During the summer of 1979 the ANM put its energies into organising another major festival at the Carnsore site. The second rally was a smaller affair than the previous year but there was greater political content and more organised workshops in which the connections between nuclear power, uranium mining, toxic waste and noxious industries were explored. The media reporting was less extensive this time but one Irish Times correspondent trivialised the whole affair with comments on sunbathers and balloons while a tabloid went looking for nude swimmers. The Irish Times received a barrage of objections from outraged activists. This problem recurred; in 1980 The Cork Examiner printed two thirds of a page of photographs of painted faces and small children without any explanation, implying that only clowns and kids were present.

Meanwhile the government had further annoyed nuclear opponents and further damaged its legitimacy with an announcement by the Taoiseach that two reactors would be needed if economic growth continued. He subsequently denied that such comments pre-empted the findings of the Inquiry. The NSA was furious and the secretary, Helen Scrine, said that the announcement reduced the proposed inquiry to 'an expensive and futile irrelevance' and argued that the EEC now ran Irish energy policy. The NSA reiterated its call for a referendum on the issue. Mr. O'Malley continued to show his contempt for the opposition and the inquiry that he had conceded:

People talk of nuclear power as if it existed... But in fact we just do not have a choice it economic growth is to continue.
The EEC stated publicly that the European Investment Bank would give loans covering half of the costs of a nuclear power plant in Ireland on the same day in June as An Taisce (The National Heritage Trust) published its major policy paper suggesting that any nuclear decision should be postponed.
In July 1979, Mr. Lynch, in answer to questions in the Dail, said that effectively Wexford Co. Council would be relieved of its planning obligations with regard to the Carnsore project and that new legislation would be drafted to deal with the situation.
The EEC heads of state summit meeting took place in Dublin in November 1979 and a small group of activists in Dublin occupied the EEC commission offices to mark the occasion and to make a dramatic protest against nuclear power and the EEC's role in its promotion. This incident resulted in nine arrests as the Gardai forcefully removed the seven occupiers and two supporters outside who failed to 'get out of the way quickly enough', The EEC heads of government meeting also produced an anti-EEC and anti-nuclear march that evening in Dublin. The government in another small but significant step announced that the special legislation on the inquiry was now being delayed until the findings on the Three Mile Ireland accident became available.
A New Year, a New Minister, a New Policy

With increasing economic gloom appearing ahead and a down-ward revision of energy forecasts, Mr. Colley announced that he was postponing plans for a nuclear plant at Carnsore. He further announced that his energy policy would emphasise conservation and speeded up development of alternative forms of energy supply. The ESB also seemed less enthusiastic and at last the ESB chairman Caries Dillon had come to realise more fully the political dimensions of the issue.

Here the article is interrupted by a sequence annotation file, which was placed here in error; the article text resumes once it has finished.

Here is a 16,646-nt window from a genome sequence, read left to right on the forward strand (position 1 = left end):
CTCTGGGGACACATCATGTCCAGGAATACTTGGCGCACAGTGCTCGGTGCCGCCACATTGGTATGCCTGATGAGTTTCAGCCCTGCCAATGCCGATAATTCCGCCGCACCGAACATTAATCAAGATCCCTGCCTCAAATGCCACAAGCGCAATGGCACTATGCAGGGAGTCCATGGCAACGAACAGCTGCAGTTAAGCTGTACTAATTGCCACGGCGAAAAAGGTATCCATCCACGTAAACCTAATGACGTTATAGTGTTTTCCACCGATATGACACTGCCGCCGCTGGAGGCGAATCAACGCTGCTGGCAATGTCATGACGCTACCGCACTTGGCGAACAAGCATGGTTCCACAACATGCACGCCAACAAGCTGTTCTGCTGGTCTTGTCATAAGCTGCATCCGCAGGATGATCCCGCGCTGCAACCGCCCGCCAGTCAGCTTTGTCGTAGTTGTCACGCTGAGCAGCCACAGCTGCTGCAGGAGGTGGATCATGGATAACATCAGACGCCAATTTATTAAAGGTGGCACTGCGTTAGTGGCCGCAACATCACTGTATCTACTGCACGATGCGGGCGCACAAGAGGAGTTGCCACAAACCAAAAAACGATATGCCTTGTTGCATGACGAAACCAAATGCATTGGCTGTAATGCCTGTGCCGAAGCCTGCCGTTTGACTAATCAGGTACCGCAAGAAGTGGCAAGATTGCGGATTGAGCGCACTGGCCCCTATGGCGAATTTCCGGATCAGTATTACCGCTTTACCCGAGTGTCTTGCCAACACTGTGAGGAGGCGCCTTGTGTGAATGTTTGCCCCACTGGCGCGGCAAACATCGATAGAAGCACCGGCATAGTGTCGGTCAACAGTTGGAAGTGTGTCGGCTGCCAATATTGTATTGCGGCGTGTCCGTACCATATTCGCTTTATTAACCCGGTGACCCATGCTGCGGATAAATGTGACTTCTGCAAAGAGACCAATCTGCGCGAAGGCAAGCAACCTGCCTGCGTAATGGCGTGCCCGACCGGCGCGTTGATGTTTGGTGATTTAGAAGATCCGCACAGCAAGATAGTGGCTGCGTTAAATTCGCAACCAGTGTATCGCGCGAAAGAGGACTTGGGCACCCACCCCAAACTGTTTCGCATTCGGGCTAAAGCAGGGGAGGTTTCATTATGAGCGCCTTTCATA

... nuclear power brings with it enormous problems ... the intrinsic safety of a whole series of nuclear related problems, Nuclear power has a much wider dimension than mere technical problems It raises fundamental political, social, economic and environmental questions.
Mr. Colley was much less sanguine about nuclear energy than his predecessor who continued to promote it. Mr. Colley's tone was completely different:

As far as I am concerned the evidence available in regard to the safety of nuclear stations is not thoroughly convincing.
In the spring of 1980 the Department of Energy pushed ahead with four pilot windpower projects and showed more interest in biomass fuel production. The result of the Swedish referendum in March 1980 offered little reprieve to the battered nuclear industry in that country and placed it under closer public scrutiny. The resistance to French government plans to build a nuclear complex at Plogoff in Brittany was also in the news that spring.
Despite the decision to postpone the plans for Carnsore Point, Fine Gael were still not happy and John Kelly demanded that the inquiry go ahead to investigate aspects other than safety issues so as to leave everyone better informed on the issue. In April 1980 Mr. Colley again stated that he wanted more information on nuclear safety and in June he initiated a major energy conservation campaign. In May it was hinted that the government was prepared to drop the nuclear plans altogether. In May also those arrested for occupying the EEC offices came to trial and received a two year suspended sentence.
In May 1980 Fine Gael published a major policy paper on energy which argued that nuclear power was unnecessary and undesirable. They argued in favour of using biomass, conservation and efficiency improvements presenting many arguments that the FoE and SESI, not to mention the earlier CONSERVE group had presented years before.